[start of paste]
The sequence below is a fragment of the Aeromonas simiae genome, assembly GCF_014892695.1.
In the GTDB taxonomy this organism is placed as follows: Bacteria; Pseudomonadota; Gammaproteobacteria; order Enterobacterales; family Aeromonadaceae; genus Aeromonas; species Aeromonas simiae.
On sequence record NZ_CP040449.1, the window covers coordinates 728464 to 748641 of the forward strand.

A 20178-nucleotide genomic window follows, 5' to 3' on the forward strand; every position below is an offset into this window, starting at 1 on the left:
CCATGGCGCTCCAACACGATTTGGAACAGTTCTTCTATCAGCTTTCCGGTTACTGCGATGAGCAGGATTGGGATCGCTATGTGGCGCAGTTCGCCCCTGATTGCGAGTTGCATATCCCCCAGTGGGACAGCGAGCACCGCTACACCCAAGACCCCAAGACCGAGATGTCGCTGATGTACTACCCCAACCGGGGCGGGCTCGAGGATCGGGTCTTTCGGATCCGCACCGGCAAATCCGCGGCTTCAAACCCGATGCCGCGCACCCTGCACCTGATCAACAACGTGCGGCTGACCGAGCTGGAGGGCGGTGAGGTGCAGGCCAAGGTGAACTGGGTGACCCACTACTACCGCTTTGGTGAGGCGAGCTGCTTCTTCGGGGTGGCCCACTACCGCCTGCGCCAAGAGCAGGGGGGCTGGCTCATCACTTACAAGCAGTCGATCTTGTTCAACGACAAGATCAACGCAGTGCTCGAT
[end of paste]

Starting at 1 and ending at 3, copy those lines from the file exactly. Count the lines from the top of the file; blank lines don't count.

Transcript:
The sequence below is a fragment of the Aeromonas simiae genome, assembly GCF_014892695.1.
In the GTDB taxonomy this organism is placed as follows: Bacteria; Pseudomonadota; Gammaproteobacteria; order Enterobacterales; family Aeromonadaceae; genus Aeromonas; species Aeromonas simiae.
On sequence record NZ_CP040449.1, the window covers coordinates 728464 to 748641 of the forward strand.